Over the holidays Wired published an article, the Seven Best Capers of 2008, that ran down a list of crafty, entertaining schemes that ultimately resulted in the perpetrator getting caught. I encourage you to read the entire article; you’ll find that every story involves a digital component. Here’s the top rated heist:

The Snohomish Smokescreen
In September, a robber disguised as a gardener pepper-sprayed an armored car driver using a pesticide sprayer and ran off with a bag stuffed with $400,000 in cash. When police arrived seconds later, they found the sidewalk crowded with dozens of men decked out in the same attire as the perp: blue shirt, Day-Glo vest, safety mask and glasses. While the cops hacked through a forest of suspects, the real perp fled to a nearby creek and escaped in a waiting inner tube. Turns out the unwitting decoys had been lured to the crime scene by a Craigslist ad that promised construction work to those showing up in a "yellow vest, safety goggles, a respirator mask … and, if possible, a blue shirt." A month later, following a lead from a homeless man who witnessed the preparation for the Brinks job, police arrested 28-year-old Anthony Curcio fresh from a Las Vegas vacation. Curcio is now charged with "Interference with commerce by threats or violence," because "Pulling the most awesome robbery ever" isn't listed in the U.S. code.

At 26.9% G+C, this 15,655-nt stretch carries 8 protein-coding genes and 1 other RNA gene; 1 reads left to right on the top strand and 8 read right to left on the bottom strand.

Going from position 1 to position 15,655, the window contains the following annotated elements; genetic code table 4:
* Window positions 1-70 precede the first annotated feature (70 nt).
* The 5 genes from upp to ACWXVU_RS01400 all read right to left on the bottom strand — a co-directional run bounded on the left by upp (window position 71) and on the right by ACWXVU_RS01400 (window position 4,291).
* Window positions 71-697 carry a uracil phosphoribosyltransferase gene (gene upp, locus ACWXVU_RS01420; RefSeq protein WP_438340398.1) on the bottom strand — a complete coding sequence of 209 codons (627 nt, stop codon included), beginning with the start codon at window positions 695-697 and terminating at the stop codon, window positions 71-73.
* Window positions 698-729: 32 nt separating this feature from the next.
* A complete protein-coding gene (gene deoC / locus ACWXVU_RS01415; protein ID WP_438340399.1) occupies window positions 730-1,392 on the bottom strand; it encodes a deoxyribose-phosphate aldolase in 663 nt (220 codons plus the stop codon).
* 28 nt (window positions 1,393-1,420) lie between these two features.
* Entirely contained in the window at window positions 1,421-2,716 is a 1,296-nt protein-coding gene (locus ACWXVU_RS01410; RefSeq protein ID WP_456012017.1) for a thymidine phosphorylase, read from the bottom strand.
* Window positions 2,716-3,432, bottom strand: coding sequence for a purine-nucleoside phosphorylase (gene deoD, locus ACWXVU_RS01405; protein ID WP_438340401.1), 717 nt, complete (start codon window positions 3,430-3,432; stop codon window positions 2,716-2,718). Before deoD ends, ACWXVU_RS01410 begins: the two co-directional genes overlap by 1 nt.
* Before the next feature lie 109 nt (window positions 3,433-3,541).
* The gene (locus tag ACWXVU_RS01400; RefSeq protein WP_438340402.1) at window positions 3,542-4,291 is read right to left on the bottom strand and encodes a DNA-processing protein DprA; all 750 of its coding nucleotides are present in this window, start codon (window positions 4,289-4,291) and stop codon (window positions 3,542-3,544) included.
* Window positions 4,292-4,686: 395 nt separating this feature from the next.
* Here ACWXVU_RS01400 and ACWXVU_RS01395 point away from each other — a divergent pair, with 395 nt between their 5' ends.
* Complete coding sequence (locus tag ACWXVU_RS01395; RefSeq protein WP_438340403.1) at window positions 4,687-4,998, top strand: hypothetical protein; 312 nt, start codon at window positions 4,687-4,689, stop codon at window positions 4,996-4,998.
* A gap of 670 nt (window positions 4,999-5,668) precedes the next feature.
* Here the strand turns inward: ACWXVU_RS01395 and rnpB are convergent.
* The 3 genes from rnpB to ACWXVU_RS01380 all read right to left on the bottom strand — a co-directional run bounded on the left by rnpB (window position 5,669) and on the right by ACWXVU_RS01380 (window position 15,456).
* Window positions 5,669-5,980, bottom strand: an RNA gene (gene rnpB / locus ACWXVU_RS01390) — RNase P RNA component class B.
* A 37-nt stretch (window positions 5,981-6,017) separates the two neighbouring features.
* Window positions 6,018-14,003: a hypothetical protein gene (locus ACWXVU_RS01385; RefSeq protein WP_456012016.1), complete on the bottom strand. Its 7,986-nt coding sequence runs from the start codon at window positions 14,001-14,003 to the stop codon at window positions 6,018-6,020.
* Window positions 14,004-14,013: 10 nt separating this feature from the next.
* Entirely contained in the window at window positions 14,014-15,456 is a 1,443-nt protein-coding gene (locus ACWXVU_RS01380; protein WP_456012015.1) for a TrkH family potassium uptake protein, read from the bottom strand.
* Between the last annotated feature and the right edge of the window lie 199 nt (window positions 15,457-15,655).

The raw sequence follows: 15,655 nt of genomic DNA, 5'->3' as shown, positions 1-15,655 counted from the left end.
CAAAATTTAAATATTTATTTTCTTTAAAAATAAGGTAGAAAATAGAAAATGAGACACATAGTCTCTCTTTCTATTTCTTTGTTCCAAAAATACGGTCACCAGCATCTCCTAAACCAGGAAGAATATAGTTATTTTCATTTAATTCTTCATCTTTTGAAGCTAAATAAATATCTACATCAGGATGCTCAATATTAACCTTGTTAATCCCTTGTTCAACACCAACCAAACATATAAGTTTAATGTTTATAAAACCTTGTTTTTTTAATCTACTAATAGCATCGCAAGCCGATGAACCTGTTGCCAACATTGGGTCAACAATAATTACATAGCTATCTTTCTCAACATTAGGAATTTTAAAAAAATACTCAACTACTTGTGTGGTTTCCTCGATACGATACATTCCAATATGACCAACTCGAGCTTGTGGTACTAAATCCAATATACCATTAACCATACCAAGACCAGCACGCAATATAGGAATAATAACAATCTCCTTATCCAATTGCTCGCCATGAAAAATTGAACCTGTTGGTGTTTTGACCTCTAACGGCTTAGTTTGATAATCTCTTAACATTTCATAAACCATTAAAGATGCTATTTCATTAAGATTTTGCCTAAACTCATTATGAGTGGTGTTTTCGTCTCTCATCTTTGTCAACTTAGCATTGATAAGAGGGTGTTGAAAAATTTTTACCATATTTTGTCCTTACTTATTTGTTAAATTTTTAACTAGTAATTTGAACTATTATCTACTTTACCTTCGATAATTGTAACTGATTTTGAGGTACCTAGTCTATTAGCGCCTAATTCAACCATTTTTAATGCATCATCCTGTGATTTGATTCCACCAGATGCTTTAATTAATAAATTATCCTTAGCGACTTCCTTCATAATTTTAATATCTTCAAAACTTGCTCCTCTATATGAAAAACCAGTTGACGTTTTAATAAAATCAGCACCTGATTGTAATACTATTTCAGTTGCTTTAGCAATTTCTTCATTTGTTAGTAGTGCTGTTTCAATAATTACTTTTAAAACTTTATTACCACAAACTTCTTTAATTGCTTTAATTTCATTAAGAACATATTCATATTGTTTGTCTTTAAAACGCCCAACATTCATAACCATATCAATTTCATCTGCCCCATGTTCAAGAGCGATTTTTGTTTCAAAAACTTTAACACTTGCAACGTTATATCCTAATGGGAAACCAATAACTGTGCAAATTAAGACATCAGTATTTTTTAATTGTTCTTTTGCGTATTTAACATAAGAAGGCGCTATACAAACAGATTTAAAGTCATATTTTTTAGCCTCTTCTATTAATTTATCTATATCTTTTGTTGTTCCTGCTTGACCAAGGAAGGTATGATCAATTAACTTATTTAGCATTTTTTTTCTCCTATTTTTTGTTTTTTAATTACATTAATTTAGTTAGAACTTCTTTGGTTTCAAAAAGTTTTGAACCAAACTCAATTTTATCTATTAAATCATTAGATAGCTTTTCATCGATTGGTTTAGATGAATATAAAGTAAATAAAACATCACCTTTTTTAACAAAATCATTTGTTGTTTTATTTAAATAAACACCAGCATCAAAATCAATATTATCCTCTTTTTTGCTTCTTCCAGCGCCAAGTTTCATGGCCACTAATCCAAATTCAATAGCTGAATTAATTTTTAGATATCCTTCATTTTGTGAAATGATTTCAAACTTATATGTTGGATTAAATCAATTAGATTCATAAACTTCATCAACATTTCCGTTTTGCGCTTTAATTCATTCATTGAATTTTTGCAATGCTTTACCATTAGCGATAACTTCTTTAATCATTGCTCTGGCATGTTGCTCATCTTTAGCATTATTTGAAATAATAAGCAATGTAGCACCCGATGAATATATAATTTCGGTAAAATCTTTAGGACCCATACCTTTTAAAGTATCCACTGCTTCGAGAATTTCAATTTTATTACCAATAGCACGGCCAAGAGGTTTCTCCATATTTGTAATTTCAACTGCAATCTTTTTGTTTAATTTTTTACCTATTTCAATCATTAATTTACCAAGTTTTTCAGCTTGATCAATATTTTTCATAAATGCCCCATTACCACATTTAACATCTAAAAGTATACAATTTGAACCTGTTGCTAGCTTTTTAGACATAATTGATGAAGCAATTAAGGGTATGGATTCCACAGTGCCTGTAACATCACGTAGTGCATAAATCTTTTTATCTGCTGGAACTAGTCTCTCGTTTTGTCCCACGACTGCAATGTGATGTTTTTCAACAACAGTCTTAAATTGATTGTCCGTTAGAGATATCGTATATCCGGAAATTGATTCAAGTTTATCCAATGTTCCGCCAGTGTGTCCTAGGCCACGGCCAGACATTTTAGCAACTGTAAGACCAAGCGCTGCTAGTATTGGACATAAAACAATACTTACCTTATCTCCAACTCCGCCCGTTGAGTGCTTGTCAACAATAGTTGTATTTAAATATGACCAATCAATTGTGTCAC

Missing from the list are the scams by Wall Street, car companies, and any other bailout recipient as well as individuals like Bernie Madoff :)

While not as entertaining to watch as the daring Ocean’s 11, the list helps to highlight how new media (using twitter to create flashmobs, for example) and cybercrime are the way of the future. A realistic movie about any one of these heists would involve a kid at a computer for days on end, slowly accumulating wealth.

Stealing physical items was much easier to catch and prosecute; with modern plots siphoning off fractions of a cent per transaction, we face a brave new world. America has to increase technological infrastructure, educate citizens about risks, and allow greater research into security.

What do you think? Have I misinterpreted? What’s the future of crime and high-stake heists? How can we prevent it or at least mitigate the losses?